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Washington daily news. (Washington, N.C.) 1909-current, October 07, 1909, Last Edition, Image 1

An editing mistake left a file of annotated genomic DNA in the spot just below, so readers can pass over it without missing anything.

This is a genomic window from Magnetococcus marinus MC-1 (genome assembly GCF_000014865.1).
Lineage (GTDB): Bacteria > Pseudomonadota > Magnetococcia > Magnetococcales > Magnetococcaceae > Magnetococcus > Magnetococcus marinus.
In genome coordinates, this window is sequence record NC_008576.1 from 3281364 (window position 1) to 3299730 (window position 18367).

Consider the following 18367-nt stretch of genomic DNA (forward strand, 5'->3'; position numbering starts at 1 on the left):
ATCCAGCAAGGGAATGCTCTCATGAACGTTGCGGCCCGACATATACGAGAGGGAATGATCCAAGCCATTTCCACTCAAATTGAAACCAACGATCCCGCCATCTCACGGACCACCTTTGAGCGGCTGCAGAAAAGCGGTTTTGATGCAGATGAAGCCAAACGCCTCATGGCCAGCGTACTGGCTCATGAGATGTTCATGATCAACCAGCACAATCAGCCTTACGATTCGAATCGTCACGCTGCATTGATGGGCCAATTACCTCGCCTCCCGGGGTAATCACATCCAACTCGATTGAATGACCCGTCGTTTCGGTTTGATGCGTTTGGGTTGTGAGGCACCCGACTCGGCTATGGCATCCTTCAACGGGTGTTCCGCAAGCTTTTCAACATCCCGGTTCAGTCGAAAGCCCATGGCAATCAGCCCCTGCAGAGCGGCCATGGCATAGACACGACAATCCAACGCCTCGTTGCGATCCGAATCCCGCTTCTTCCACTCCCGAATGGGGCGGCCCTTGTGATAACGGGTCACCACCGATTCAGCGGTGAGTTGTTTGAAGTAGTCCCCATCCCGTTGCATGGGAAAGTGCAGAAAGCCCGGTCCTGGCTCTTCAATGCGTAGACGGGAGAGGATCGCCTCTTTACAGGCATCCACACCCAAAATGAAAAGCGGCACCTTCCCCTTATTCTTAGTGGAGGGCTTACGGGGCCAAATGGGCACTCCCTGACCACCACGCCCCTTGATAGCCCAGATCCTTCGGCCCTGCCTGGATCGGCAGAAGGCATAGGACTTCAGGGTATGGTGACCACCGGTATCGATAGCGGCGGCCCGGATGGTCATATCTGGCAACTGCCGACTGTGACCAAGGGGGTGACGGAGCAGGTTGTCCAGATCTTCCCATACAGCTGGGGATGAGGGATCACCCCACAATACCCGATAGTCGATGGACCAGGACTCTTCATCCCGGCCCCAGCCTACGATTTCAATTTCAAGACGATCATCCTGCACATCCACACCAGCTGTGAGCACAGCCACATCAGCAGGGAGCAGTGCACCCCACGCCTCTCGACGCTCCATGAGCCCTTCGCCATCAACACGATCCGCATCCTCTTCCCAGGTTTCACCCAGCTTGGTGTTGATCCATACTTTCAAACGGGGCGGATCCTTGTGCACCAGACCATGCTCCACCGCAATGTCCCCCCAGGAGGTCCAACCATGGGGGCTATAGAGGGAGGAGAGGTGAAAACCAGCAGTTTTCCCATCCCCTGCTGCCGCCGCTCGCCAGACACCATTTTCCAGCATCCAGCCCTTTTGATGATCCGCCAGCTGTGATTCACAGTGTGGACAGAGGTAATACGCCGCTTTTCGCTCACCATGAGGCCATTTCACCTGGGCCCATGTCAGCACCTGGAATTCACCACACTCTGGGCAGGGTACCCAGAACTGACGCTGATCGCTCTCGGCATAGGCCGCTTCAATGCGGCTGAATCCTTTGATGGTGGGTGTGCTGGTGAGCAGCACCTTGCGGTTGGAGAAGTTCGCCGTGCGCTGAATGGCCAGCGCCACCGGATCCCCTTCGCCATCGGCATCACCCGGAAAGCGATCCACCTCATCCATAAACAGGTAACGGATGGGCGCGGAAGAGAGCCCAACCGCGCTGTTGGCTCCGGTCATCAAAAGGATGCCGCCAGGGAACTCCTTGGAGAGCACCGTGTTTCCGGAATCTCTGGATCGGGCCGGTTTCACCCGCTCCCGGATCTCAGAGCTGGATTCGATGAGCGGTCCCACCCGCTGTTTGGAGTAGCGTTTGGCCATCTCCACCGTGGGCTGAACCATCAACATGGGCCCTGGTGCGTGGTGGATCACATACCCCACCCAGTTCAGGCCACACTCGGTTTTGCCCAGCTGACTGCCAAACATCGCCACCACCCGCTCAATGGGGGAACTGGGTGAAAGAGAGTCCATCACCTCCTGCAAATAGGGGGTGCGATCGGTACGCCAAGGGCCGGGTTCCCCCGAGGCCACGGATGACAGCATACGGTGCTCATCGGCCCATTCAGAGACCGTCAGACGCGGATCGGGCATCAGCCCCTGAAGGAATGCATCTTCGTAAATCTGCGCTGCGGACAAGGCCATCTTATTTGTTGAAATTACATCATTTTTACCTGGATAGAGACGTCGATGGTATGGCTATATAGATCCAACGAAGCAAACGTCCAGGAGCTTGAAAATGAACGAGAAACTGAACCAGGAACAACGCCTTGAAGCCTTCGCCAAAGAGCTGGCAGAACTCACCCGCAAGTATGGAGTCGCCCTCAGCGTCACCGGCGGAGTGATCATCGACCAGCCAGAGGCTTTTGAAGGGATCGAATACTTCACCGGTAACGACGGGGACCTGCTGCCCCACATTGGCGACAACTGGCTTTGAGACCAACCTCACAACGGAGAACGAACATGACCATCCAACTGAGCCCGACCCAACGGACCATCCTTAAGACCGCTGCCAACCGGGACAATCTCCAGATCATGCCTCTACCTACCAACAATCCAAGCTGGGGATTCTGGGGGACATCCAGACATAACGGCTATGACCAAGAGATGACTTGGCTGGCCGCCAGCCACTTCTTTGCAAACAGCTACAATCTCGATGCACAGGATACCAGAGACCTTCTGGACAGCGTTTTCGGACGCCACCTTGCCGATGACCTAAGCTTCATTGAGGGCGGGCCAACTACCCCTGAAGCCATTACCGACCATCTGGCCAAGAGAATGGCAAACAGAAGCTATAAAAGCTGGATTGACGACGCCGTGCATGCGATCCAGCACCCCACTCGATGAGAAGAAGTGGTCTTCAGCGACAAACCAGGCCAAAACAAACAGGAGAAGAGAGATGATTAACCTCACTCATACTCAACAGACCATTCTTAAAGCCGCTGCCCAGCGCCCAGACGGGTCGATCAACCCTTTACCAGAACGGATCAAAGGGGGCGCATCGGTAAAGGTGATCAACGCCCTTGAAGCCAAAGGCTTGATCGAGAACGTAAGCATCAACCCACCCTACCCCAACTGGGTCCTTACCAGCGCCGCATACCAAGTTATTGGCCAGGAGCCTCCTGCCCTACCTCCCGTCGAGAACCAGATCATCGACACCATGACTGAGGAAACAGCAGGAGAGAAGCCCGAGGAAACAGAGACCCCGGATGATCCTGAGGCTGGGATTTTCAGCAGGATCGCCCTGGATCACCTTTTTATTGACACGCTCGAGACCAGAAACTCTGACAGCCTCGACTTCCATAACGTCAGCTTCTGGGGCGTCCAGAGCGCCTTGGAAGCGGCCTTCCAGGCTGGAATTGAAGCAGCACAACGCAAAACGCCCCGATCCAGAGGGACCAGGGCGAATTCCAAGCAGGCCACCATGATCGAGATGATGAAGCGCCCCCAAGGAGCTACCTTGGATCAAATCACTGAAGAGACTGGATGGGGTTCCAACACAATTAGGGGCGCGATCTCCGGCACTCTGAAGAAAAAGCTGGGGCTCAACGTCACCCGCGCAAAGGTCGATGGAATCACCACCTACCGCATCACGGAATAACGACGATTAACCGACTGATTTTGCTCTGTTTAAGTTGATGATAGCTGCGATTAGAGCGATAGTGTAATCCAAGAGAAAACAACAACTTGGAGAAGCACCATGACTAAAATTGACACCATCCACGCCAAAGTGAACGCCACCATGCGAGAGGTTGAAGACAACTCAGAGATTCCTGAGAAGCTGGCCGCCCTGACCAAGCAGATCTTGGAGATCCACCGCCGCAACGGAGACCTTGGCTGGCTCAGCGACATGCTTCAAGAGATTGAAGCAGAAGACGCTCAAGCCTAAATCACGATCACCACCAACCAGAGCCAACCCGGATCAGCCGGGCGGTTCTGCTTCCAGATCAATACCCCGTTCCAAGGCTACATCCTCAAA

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? Partly cloudy, with j showers tonight op Friday. VOLUME I. WASHINGTON, NORTH CAROLRgA, THURSDAY AFTERNOON, OCTOBER 7, 1909 Last Edition COUNTY CLERK ASKS PEOPLE S!9I!SU" i ' i If 'II iiBiiiniirjiijiikii Mr. Jordan's Successor The County Chairman Calls Joint Meeting of the Various Precinct Committees of Long Acre for Saturday, October 16. The following communication from Mr. W. G. Rodman, chairman of the D-jmocratto Courty Executive Com mittee to this paper with enclosures, | will explain Itself: ' r October s, T909. Editor Dally News, Washington, N.. C Dear Sir: Enclosed I hand you letter .which I have Just recelvod from I the Honorable Geo. A. Paul, Clerk of | the Superior court of Beaufort coun ty and a copy of my roply thereto, also a. notice .of a meeting, of the Executive Committees of Long Acre " township in . joint session, hi the city of Washington On Saturday the 16th ? da^of Qetober,-*909. at 11 a. m.. ?t the courthouse in Washington. N. C. 1 frust you will give this correspon dence publicity, In order that- the | people rtay have a chance to act. Very respectfully. Chairman Democratic Ex. Com. October ?,'1909. Mai. W. C. Hodman. Chairman Demo- 1 cratlc Executive Committee of] Beaufort County. Sir: Under section 1314, chapter I v23. Vol. I, Pell's Revlsal of% xNorth Carolina, It becomes my duty as clerk of the Superior court ,-4$$ Beaufort county to make the appoint ment of a County Commissioner to All the unexpired term of the late lamented H. G.' J Of dan, of Ix>ng Acre towashlp; and, desiring to be gov erned In the matter by the expressed -%Jshes of the. pedple, as nearly as be obtained, I would be pleased if, at your earliest conven ience, fou would call a meeting of the several precinct executive com mittees of the Democratic party of Long Acre township, requesting them to recommend eome one suitable to fill the vacancy. Very respectfully, <jEO. A. PAUL, Clerk Superior Court. | , . October 6. 1909. Honorable Geo. A. Paul, Clerk Superior Court. Washington, *N. c. sir: *~7 oeg 10 of your letter by this evening's mall. Pursuant (p ymi'f req?ont I ? havo once called a meeting of the Demo cratic Executive Committee of iiong Acre township, to pass upon the ques tion Involved in yojjr letter, namely the selection. of a successor to fill the unexpired term of Commissioner Jor-| dattr ? All ofr-us ?IPtt the BsaeasUr of making this appointment, but I trust I may be permitted to say to you that personally 1 congratulate you upon the wisdom of -your course , in obtaining, as nearly as-may be pos sible, the wishes of the people of his township, upon whieh to base your appointment. Very respectfully, Chalrfl}) 'an Democratic Ex. Com. ' NOTICE. At the request of Honorable Geo. A. Paul, Clerk of the Superior court of ..BeaftfyCSflmUy. there will be a Joint meeting of the various precinct executive committees 'of Long Acre __J&Wni]lki_at ll o'cl6ck a. tS., piv Sat urday, October at the- court house In Washington, N. C. 1 The purpose of th< meeting Is*. to . recommend a successor ta fill the un? ? ' expired term of the late H. Q. Jor dan, as County Commissioner, nnftf#| vscant by hla death. . ? This 6th day of October, 1909. WTTVBY C. RODMAN ? I Chairman Dem. Executive Com: | 'j. " - " v WTOLY RBOOVBlHfie. Mri. H. Ckcrry, of Ant roqris street, who haa been confined to her home for the papt Week suffering with an extremely had attack of ner vousness, we are glad to state is rap Idly recovering. The many friends of Mrr. Cherry vfiT befitted to learn of her recovery *? ?he Is quite an ac tive factor Tn church work and her presence front Ihe Methodist- Church choir has b4en badly mlseed. NBW8 tfOUCITOR. JNO. H. SMALL AMONGSPEAKERS He Addressed (he Good Roads ^^aagre&mtAsheviUe Yes- I ? terdsy. Congressman John H. Small was one of the principal speakers at tl^e Southern Appalachian Good Roads Congress, at ABbevllle.* " yesterday. Th? Mawh MinhMrv^MVfchin ad dress was one of the features. The ~Kews gives ~belpw thr extract: "Congressman Small addressed the congress at the afternoon session on 'The Mountains afid Seashore, Con nected by Good Roads.' Mr. Small made a splendid which, he intelligently discussed the problems, of securing construction of roads.' He declared thst~he was in favor of a general Appropriation by Congtess for road Construction r and- wottld-ve*? for such; but advised the people not to depend upon such appropriations,' re citing the difficulty to, establish an Appalachian forest. He was hopeful that within a few years Congress would decide to mal:e appropriations for the National forest, as well as for road construction. The only ^ray that State aid could be utilised, he said was by having a fund from whl(& a certain amount of aid could be exT tended those counties which voted bonds for roads; only .the deserving one, those which, showed a desire, sharing in the fund.w He firmly de clared his position that taxation for road "bullying was necossary and rights thai where large HIBV of mon ey was demanded at once, bonds should be Issued. This matter should be laid before the people. 'I believe that high taxes for schools and roads ls~VheThighe8t condition of any pontl^ cat party,' he declared. After statng that much better connection betweea ;the East and West Is not only de sirable; but it would mean much for the social and commercial develop ment of the State, Mfr. Small declared, 'If we are to bring this great move mcntto a fruition, then pypmtioi. . |egate must go forth as a miss^jfca^ and preach the doctrine of good roads and taxation." ALL THE SEATS ALREADY SOLD For the Opening Game in the Baseball World-Series to Be Played at Pittsburg. Pittsburg. Oct. 7.? The National Baseball Commission having charge of tho aate of f^eats for the- world's aeries games hercbetween PtTCHburg "ana ueiroit tfnhounc?^io<ffy that^E1? public sale of- "reserved se&ts adver tised fm wcttBittj ma twn ww celed, owing to the facjLthat'no tick' eta were left for either of the games of Friday or Saturday^ The mail"drde'r Bale of reserved 1&.514 tickets for each game' at puiIjih talri Having ha sn ?5H <8 hours after orders were re ceived, the announcement being made by an 9fficial of the Pittsburg base ball club that 1100,000* worth of or ders for seats for the first two games here have beei^ returned ~ with a no tice that no reserved seats were left. The local club refused to accept their mail at the postofflce after Saturday ?mprnijig, ana. an letters arriving ar t#>r that* time were returned to" th? s?hders. f There still remain 12,000 bleacher IabjS standing room tickets that will 1 be put on sale each day of the games here, and. ^ from present indications, police reserves will be necessary to control the crowtf'.of people who were I dlBappolnted tt BgCfyttlng reserved seats. The officials* of the Pittsburg: base -ball^club are not taking any chances on all not being accommodated with the present seating capacity of Forbes field, the large* t^baseball park in the world, and extra seats' are belhg built around Ahe grounds, thus preventing Kluuud iuUti. Bight thousand aeat? thus giving the parr a seating capac ity of 4 3.000.Wlth thete^ landing, [all baseball records are expected frp "bfe broken during the gaihes here. CRKD1T A IIIjE SHOWING. In th? show- window her of Commerce rooms can be seed samples of corn, cotton and Japan peas raise* l>y the flftnf of TJIxon ? Bonner, of Aurora. N. C. The News mprni . anywfcere. Tbey%ho*r mm t Beaulort county can do In th* way of ENTOMBED, *8 Bodies Recovered rhe Accident Occurred in Mine | British Columbia ? Rescuers at | Work. Nanalmo, B. C. , Oct. 7. ? Thi^y lives are known to have be?n -lost tn an exposion that entombed more than 50 men in the extension mine of the Wellington-Oolllery Company here y Saturday.- ^ ? ? | Twenty of the imprisoned men were rescued, but the rapidly spread ing Are , prevented the rescuera-from completing their work. Eight bodies were recovered and two workers late tonight were majj(/QK ?very effort to force further entrance into the two levels affected by the explosion in an effort to save any who may beJiying and to recover the bodies of the dead before tliey are consumed. The fire was gaining constantly, tonight, and while it continues there is little hope of the rescuers being able to reach the imprisoned men. All the men rescued were badly in jured. The men employed In the collierres on Vancouver Island are of the bet ter class of British miners, are well paid and have comfortable homes. The- Wellington Colliery Company, which owns the Extension KlTTfe, is controlled by British Columbia cap ital. Lieut. -Governor ?Jas. Dunsmulr being the head of the corporation. The shocks were terrific but the ety feet was confined to the slopes where in it occurred. AH of the men In the other slopes and levels escaped. , ? Pifty men are engaged in reaeue work. Hundreds of Inhabitants and visitors volunteered aid, but the na ture of the rescue work precluded more than 50 being. engaged. I ?The rescuer^ hoped the flamea would die^down so as to permit the rescue of {the entombed, but their chances seemed hopeless. The explosion was due to fire damp, the timbers in the two levels at once igniting and the fire, spreading with great rapidity. Residents Of NintlUO have prevented from going to the exten sion, -where the disaster occurred, and only re^c^ers, miners and' offic ials are on the scene. The mine is situated 60 miles to the north of Victoria, near the sea "? "Some^BT' TrtB"5?. nam oern rrnfthmeF the sea. ? More than il.0(n> m^n nre employ ed In these collieries, which are the second largest in Canada. They have been operated for 40 years. They have been th^ scene of several dis NO HOPE PGR ? " ;? MAN. IN WELL Father Gives Up the Faith That He Can Be Found ? : - ? r * Alhrt. : ? New York, Oct. 7* ? All hope of rescuing Jtrtm-eoffen, the young far mer of Central iallp, who was burled alive yesterday 60 feet below the sur a well in which he was working, had been abandoned late last night by his | rafh.T r % The progress of sinking a second shaft to the level at which the cave In occurred has boon ao alow that 4t Is now believed the prisoner must surely hau? been smothered by the sand or drowned by. the mounting water in the well. ^ _ L A11 last night long relay 8 of men worked a? Itha - new shaft. There Is a possibility thatMhe crossbeams at thre bottom ot the well may have formed an air chamber. In which Cof ten might lire for a short time. Tliw chances are said' to be not more than one In a thousand that he could keep alive until the men can reach him. He is more t^an 60 feet from the sur face, and there is 30 feet of sand and clay on top of him. . _ Schwa rt*. who has charge of the men at work, said that jvalgfti be thrg*. or four days before HHBHflHfi reached. The plan la tosink a shaft down to Where Coffen lies and then dig a passage acrosf* tg old MP The' lumber needed to ?late last night ? ? - I THE ECONOMY FARM CENSUS Director Uurtod^kopes to Save Several Hundred Thousand 7 ? Dotes. ? 1 JV I Washington, D- C.'. Oct- s Census Director ' E _ Dana Durand, hopes to save jeevefai hundred thou ! sand dollars in taking the census ot agriculture. an<Htl?fr to Increase the The director stated today that at the census' of 1BOO the agricultural data were handled* by means ot punched cards, for each farm a large number of cards had to be punched, as the number of facts re corded regarding -a farm was far greater than the ntttjiber of fttcts re quired regarding au lndivtduftl in the population censttBvi Director DnrSSfWitd the statistics of population and ot agriculture are collected by a different force from that employed In gathering the sta tistics ot manufactures. The popula tion and agricultural data are se cured by enumerate* of whom there will be about J66.00tj at the present census, they in tut* being appointed by the supervisory* of whom there are about 330. The difficulty ot se curing competent and faithful enum erators 1s very great. The length of service: Is very Short 13 days in the cities and 30 days il< the' country dis tricts. The period is too short to justify a man who. tyas a good Job In quitting it. while o* the other band It Is too long In modi cases to enable such mon to get. Jea*? trom their reg ular work to taie the census. More over the pay Is snail, averaging per haps throe dollar^ per day In the country districts aSB ? trine more in the cities, practlcalfc' the .pay of or dinary mechanlca. |Nm only, there fore, are roost ot t?ose who seek to be enumerators me? who are able to command only moderate pay In their occupations, but many of them are men who can not"<iommand regular rt11p|nvm..r,l nnfl TV' innkinr far odd Jobs. *' tb . Consideration ha? been given by the census authorises from time to time to- the plan pufaued la Germany and'iome other *?opean countries, Oy "which the cenSitts chiefly 'or wholly by men eerving without pay. who either volunteer their serv ice from patriotic motives or who are required to act. He doubts whether conditlons^in this country are ripe for such a scheme. At any ratQ, nothing of-thia soil can be done at the present censda. It may, how ever, be hoped that t^Bome^light cr* tent; and possibly to a considerable extent, men can be Induced to ac-^ cept"thc~po8ition nf enwmer^tor_fronr interest in the work rather than for the compensation-involved. H* hop^s colleges and universities ol the coua fpv mqy ?"?<? ^ ' ' rlvn Iwavo Qt sencecto their student* for the short time required to do this ^ork of enumeration. The college student is| a very useful enumerator in some| cases, but it is exceedingly desirable j that enumerators should actually live j there are multitude? of district* where no college students reside or where such student* are In Institu tions hundreds or thousands of miles from their homes. Another class, who can render good serrtce as enumera tors -are school to&hers. but.? *4thJ and May Instead of June as formerly!] few school ? fpnrhpra /.fln ??pnr?d from their duties to take the census! | LOCATKI) at ORIENTAL. Mr. A. -F. AsfibiiTji, formerly a hutcher af" the market house, has | gone to Oriental. N. C., where he ex and oyster business. ACCEPTS POMTlON . Mr- Llndsey barren has accepted a position as assistant bookkeeper at the First National Bank In the city, and began his duties today. TO MAKE SURVEY OF TAR RIYER The U. S. Gas Boat Frances in Port on Way to Green ville. The gas tint, t Franeaa, Capt. K. A. Bell. In command, property of the United stuteerl^Ternmpnt. ar nm In port thlr rarqnrtn; frBm New Berrf. aha la here for the pufpote'of of Tar Hirer from Jarbproto Waah 'in?ton. The boat laft for GreViiviiic t?U ?IWHIUIIII fll wuihT Ml. charga arrive of the lurTar, fi expected to] hafe thin evening The pur of _thl? aurvar la to daapan the ? lr'.? .1 BALLOON RACE WON fir MIX, _ t M AMERICAN i-J He Lands in Russia The Only Contestant From the i United States in the Internation al Balloon Race Captures, Gor- 1 don Bennett Cup. Zurich. Oct. 7. ? Edgar W. Mix, the only American contestant In* the In ternational balloon race for the Gor don Bennett cup. In which 17 bal loons started from here October 3, has won and will take the cup bark to the United States. He Is from^Co lunjbi'3, Ohio. _ . . '.Mr. Mix. landed north of Warsaw, In- Russian Poland, at 3 o'clock Tues day morning- He won with plenty of time to spare from Alfred Leblanc, the French pilot, his companion in 4ho Str l^ouis Face of 1907, -who came down at Kubln', irungkry, Monday af ternoon. The first news of Mt. Mix's landing was conveyed in a personal despatch to- the Associated Press dated Ostro lenka. The aeronaut said: , . "I landed In the midst of a large pine tree iirtfce forest of Gutova, west of Ostrolenka<- ami" worth of Warsaw at 3 o'clock Tuesday morning. I en countered a heavy rain. My ballast was exhausted when I came down. At present I am in the hands, of the police, .but All la going well; "I had bad weather Sunday, night. It was cloudy and rain fell and 1 used half of my ballast before morning It is evident that ineplte of the discouragement of drifting onward without knowing his location, the American aeronaut husbanded his ballast and kept his balloon afloat, un 111 the last ounce of sand was genu. He made his journey through fog and blinding rainstorms which compelled all the other pilots to descend. After crossing the Swiss and the Austrian Ainu. Qaataln Messner, one of the Swiss pilots, reported that his clothes ' were covered with ice to a thickness of half an inch. Meesner reached an altitude of IS, 000 feet. Of the division of balloons which were carried more to the southward. LeBlanc, ope of the French pilots, reached the farthermost point. He covered a distance estimated at 1,015 kilometres ? 630.31 miles). ~MessnerT distance was about the same as Le JJalnc's and Col. Schaeck, a Swiss en trant, covered 493.69 miles. The others covered lesser durance.^ Erbsloh ^covered kilometres] '<S?1.26 "miles) from. "5tT Louis fn l9i)7. wulch Is the longest flight made in an international race, although be hind Count De La Vaulx's record trip to Southern Russia. Ittjs Impossible to explain why Mr. Mix should have been molested by the- Russian |K>li<e, as In anticipation j of a landing in Russia, each of the | pilots was proVTd'^a_at Zurich. before , starting, with A special Russian pass port guaranteed by the Russian mln - ' lster to Switzerland to protect them | against annoyance. The American embassy at St. Pet WlbBTg 1ms been ad vised of Mr. Milt's predicament and asked to take tha matter up at once with the Russian authorities. The committee sitting at Zurich has Issued an unofficial gstjmfltp _ oL the distance covered by Mlx? which it states to be 1.120 kilometres ( about 69 n miles) or 3290 kilometres (198 miles) more than LeDlanr. the IBBIB'ifiUBr. An exact classification of the per formances of the, contestant* will be Impossible, until their log books ar rive, but Mf. Mix Is an easy winner. Alfred LeBlanc. representing France, and Captain Messner, representing Switzerland. each of whom made slightly over 80Q Kilometres (apou t 496 miles) are both naftied for sec ond placc, but this probably will not be determined until the official an nouncement is made. . " CAT AS AN INCENDIARY. J^remart able discovery was mad e b>" ?\ pBr'y Tfflvflge flTfririoy engaged- 1 in a cotton warehouse wbTch-was the scene of a slight outbreak of fire, says the London Standard. While, si search was being made among the debris it' was noticed* that several bricks had been removed from tha .wall, and a further exami nation revealed "a; live cat 'with a long' string attached to Its tail, upon which WW?~~lfi6 remain* or iame roarrwT material 'it at hart riYiriftDtlr Iwin .sat urated with Ihflatnmabls liquid. TH5~theory of the police is lhat the wareh&use, where the cotton was stored, the artificial tail having Man lighted beforehand. The discovery confirms tha police tn tha belief that tfca numerous cottoa flrse of ths past fsw months have been ths work of toosadtarfo* CONVENTION AT ASHEVILLE, N. C. The Appalachian Good Roads As socwtiuii Welcomed by ?ov. ? Kitchln. ? ;? Ashe.ville, C*. Oct. 7.-* Wltfr iZt j to 175 delegates present from Norft. Caroline. South Carolina, G^ori^la. I Tennessee and Virginia, the Southern I was ushered in this morning ai the city auditorium for a three days' ses sion, In which ways iynd means for the construction of more than GOO miles of improved roads in the South ern Appalachian Mountains will be cleared. ? * , . i When the congress assembled there were" a number of prominent men of the several States <Sn the platform. Includlyg Governor Kitchln of North Carolina^ Dr. Joseph Hyde Pratt of Chapel Hill, F. H. Hyatt of South Carolina. Dr.' PraU Stated the pur poses of the congress, to provide ways and means for building 500 miles of good roads In the Appalachian Moun tains, with connecting links leading to South Carolina. Georgia, Tennes see and Virginia. _ , * Governor K Itch in , of North Caro lina. welcomed the delegates on be half of North Carolina. He said that the question of good roads was npt new; that the Romans had built good roads, roads *hat have lasted for more than one thousand "years; That they knew the value of good roads, not only for purposes of war, but for commerce. Governor Kitchln said that the only way r6rget-#ond roads was by hard earnest, horfbst work and that thefff was no magical way of get Hog good-roads; that tbo people. muM. go down In their pockets and bear the expenses. W. J. Cocke welcomed the dele gates on behalf of the city. Dr. Jos eph Hyde Pratt was elected perma nent chairman of the congress, and E. J. Watson, of South Carolina, sec retary. Col. Benehan Cameron was oftllod and ppoke on "Federal Aid to Post Roads." > SHAFT ERECTED IS UNVEILED Erected in New Bern to Feder al Soldiers Who Were Killed in CivH War Mew Bern, n: c.. Ocl. 7.? After a welcome at the courthouse last night on behalf at the city by Mayor M-c CArty, on behalf of the State by Hon. alg Bryan-Crimes. Secretary oi_.?>tafe, and .J. .QJfe-lwhnit^f qua, loc al organization of Confederate vet prnns rhP RhnJn Iglnr.fl Vr.i, .. nrnn f t*orn mission, which arrived last even ing for the-purpose of dedicating the monument to Rhode Island soldiers buried here, were. about bright and early today, some meeting old friends and making new &<-<tu#4ritanrpB, ? The first feature of today's pro gram, arranged by the local cammit tee on arrangements, was a sail on the Neuse and Trent. The training ship ?lfrlda was secured and amply afrommodated. Historic points along both rivers were poTiUed out. About tho.mnnt im?r?ming guest is Col. Henry T. Slsaon. of the Fifth Rhode Island Hjary Artillery. Col. Sisson has many recollections of Now Bern/having" been stationed here dur JOSL-thO. Biy-gin?a Jhnn r> inin? ? f>thn?i distinguished guests are his excel lency, Aaron J. Pothier, governor of Rhode Island, and Capt. William M. Douglass." Fifth R. I. Infantry, chalr ma.ll ntJha i nmmlaalftn . - . At 1:30 the party and citizens boarded Norfotlr and southern care and reached the_cemetery in time to begin the ceremonies at 2:30. when the program, open+rrg wfth-pntycr arrd the singing of "America" by school childTeirof New Bern, after which the monument Jttt unj.?Ued.-hy ilc_U? a. N'unn and Mrs. E. K. Bishop, 'of thl? city. The monument Was then- deliv ered to the commission by Sculptor \V m . W. Manatt. or Providence. R. 1. " Hon. Wm. W 7 ~Dou glass made tVe'ad- ' dress of acceptance in' behalf, of the_ , commission and presented the shaft Xa his oxcalloncy, Governor Poither. 1 who officially delivered it to the Unit ed States, it being accepted by the ' superintendent.^^ he cemetery. After the singing of the "Stat Spangled Banner" Lieutenant Com mander C. J. McSorley. fired a saluu of eleven guns, which ?*defl the cere monies dedicating the monument by the State of Rhode "fsland to her he iw uc?u m' New nerrr.-'^ ? J IS APPRECIATED. ? 'W pnym ui??uu? ?< t>? wmj largely iltcn^ml than u?u<l TlK carnival num?T vin^.mT Mil. not aljown* m at ft. attrac tlona to b?jin operation until tb< nerrlc* hM dosed . Th* church-cola^ PM?1? appreciate very mack thu (u> ?roui attitude, la tact, the entire oltj. ? _ J L I F. COLLEGE fiJlSES AMOUNT bflFENflflimr Carnegie Sends Check ~~ This Noted insUfnFinp of Learn ing Raises a Fund of $100,000 ?Carnegie Gives 525,000 and B. N. DukeS 10,000. People all over the State will be glad to read the following announce ment that the $1 00,000 endowment fuud for Greensboro Female College. -ma-do bJ'rMr- Charles H Ireland, sec retary of The board ~oT trusters, who says: 4-I have Just received from Mr. Andrew Carnegie. his check /of |25, 000, his gift to the endowment fund of "Green sboro Female College. A few c^ys ago l received from Mr. B. X. Duke his check for $10,000. These two contributions brought our fund up to $100,000. the goal for which we hare- been Btrlving for the past ? three years. About one thousand persons from all parts of the State have contributed to this fund, and we are deeply grateful for every gift. Greensboro Female College is n owA with one exception, the only woman's college in the M. E. Church. South, that has an endowment or 1100,000. Shonld the. time ever cqjdc when the question of raising a big fund with which to erect a monument to the nobility and ability of woman in the sphere of general, civic, religious and educational usefulness, the true story of the resuscitating of Greens boro Female Collefce. first from flnan- , clal, second from actual Are ami ashes, and third the accomplishment of this last undertaking of endowing the institution with a fund for all time, which insures its everlasting ustMUinesH. WfiEh ^ fetrMfthlJy "told. would focus all thought upon this in stltution^knd it might well be select ed as of uself an appropriate form of ^ monument to woman's worth. True, In the rehabilitation of" the Institution, several yearsTgoIspTentiM men rallied to the rescue, and when fire destroyed the first fniits of effort, their aid was only redoubled, and when the goal of an endowment fund was planned they -generously gave of their little or abundance of means; yet from the first it was small, no fate band of womrrrrho ronrrlred and ? ? dared the resolve or rescue, until, ac cumulating numberless forces of sis ter courage, work and sacrifice, the whole membership of a great church TO* Inspired" to action, resulting in t p. princely contributions from outside tsnnrrifK While whole State will rejoice at the completion of>this last great work for Christian education, and the excellent members of the board of trustees of the college should be hon ored and frtamked ton therr serviro^ thore ar* four P^oplf who snouid have espedal cause for prldl and thankfulness toda<- at the result: Miss Nannie Lee Smith, of Greens boro. the Joan of Arc of the perilous first movement of rescue; Charles H. Ireland, secretary of the board of secretary, and above all, Mrs. Lucy M... Robinson, president of the noble Institution. # "" <9" ^ klAlilr tiuk Beginning next Sundaj.- October 10*h. the Norfolk ?n<TSbutbern road will operate' trains Noa. 14 and 15 be .WMLJhla clu-.and Jlaleleh- Thla u the Hame schedule ^pow In vogue be tween here and Raleigh week days, and In the future will include Sun day. This Sunday schedule will pfove Q"lta a com^uleiice-to th? trailing public. PHAWXX I/ODGE. There will be a meeting of Pha lanx Lodge No. H>t> I.-?. O. -P., *t~ thelr hall thla evening at TJl 0 d'cloek. 9 It*f? prudent to read them before flecftflng that you haven't timn to an* 'wi-r any ada. today. New Advertisements in Today's News: t" Wm. Hragaw ? to. ? Fire Ianm- | mee. . _ Knight shoe Ooi? Ladles' Keen. | lng Slipper*. * ?